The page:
This has led to a couple of negative effects on his game. First, an increase in body size can affect a batter’s rotational mobility. Think about the critiques (fair or not) of Jarred Kelenic becoming too “musclebound” and too stiff in his swing and movements. A loss of rotational mobility and flexibility can lead to a degradation in the quality and repeatability of bat/swing path. A quality bat swing and bat path = quality contact, so combine a loss of rotational mobility with a swing that is already overactive and overlong, and that’s what we call in the industry “bad news bears.”
To summarize, to find success in the sport, he’s gotta hit - last year, he didn’t. Time for the good news, now?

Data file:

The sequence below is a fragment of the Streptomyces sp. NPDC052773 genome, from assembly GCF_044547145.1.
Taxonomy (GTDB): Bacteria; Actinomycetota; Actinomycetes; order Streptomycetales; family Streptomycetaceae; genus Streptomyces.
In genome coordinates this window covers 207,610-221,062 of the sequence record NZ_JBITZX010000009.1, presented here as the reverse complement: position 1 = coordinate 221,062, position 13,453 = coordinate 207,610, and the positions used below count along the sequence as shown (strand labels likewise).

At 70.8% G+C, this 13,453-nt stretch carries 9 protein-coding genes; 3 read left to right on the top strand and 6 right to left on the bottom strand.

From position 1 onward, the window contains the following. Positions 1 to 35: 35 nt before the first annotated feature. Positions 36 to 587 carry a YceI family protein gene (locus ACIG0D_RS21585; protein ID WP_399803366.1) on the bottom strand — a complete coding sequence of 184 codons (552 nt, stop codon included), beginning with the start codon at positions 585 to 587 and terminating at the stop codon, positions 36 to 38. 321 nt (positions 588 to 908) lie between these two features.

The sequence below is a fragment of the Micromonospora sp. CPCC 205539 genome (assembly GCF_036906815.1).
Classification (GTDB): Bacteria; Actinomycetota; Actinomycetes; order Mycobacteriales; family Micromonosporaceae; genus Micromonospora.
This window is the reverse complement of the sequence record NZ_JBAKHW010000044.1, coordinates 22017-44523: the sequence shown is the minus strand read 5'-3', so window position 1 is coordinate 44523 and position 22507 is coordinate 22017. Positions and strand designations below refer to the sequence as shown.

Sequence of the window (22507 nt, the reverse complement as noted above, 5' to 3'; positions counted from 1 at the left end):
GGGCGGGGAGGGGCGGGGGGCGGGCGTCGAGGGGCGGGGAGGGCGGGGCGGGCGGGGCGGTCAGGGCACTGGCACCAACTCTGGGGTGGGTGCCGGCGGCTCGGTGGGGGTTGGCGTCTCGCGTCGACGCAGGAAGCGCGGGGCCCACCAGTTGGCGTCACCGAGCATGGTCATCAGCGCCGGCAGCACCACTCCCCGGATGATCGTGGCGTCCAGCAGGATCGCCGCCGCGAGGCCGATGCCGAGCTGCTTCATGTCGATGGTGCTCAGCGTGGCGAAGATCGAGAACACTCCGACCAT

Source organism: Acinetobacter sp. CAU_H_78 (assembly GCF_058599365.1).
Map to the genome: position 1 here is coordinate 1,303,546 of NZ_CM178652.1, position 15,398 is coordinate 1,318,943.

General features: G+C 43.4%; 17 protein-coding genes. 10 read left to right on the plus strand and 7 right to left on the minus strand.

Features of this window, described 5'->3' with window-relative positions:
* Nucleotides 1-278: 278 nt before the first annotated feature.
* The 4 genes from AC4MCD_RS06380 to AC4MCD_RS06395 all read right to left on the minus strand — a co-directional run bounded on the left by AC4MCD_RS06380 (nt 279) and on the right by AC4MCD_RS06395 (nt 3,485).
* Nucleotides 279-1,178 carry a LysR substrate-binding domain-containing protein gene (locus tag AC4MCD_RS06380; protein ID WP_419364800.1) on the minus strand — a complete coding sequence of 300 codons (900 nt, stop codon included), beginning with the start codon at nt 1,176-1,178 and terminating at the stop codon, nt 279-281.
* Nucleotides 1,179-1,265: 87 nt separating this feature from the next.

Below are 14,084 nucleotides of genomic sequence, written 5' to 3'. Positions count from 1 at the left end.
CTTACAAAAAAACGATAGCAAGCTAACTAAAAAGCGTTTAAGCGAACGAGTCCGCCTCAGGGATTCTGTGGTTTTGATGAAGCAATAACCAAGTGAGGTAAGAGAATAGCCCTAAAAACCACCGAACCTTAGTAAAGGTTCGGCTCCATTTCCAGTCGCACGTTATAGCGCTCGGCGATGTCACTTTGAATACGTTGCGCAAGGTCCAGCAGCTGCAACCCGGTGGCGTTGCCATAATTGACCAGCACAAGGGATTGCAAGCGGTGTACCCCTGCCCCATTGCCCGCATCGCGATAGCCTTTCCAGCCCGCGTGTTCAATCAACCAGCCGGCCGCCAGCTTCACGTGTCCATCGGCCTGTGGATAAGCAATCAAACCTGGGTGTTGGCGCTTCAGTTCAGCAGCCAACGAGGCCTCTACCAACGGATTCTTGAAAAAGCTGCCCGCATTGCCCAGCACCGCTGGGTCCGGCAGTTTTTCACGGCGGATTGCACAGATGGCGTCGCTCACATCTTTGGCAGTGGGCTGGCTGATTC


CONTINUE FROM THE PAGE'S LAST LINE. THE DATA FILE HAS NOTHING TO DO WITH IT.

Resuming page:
Well, to be fair, most of the good news is potential good news. He’s 22 this year, so still relatively young (though he’ll be approaching league-average age for High-A, where he’s likely to start this season). Development isn’t linear, and this could just be a bump in the road!
Also, many prospects’ futures hinge on whether or not they can develop power. Berto has had back-to-back double-digit home run seasons his first two seasons in stateside ball, and that’s with a swing that’s maybe not providing him access to all of his power potential. When he makes good contact, it is loud (see above).
He also followed up a thirty-double season in 2021 with 28 this year while facing tougher competition, so maybe a more optimized swing that creates better contact translates into more of those balls going over the fence rather than into them.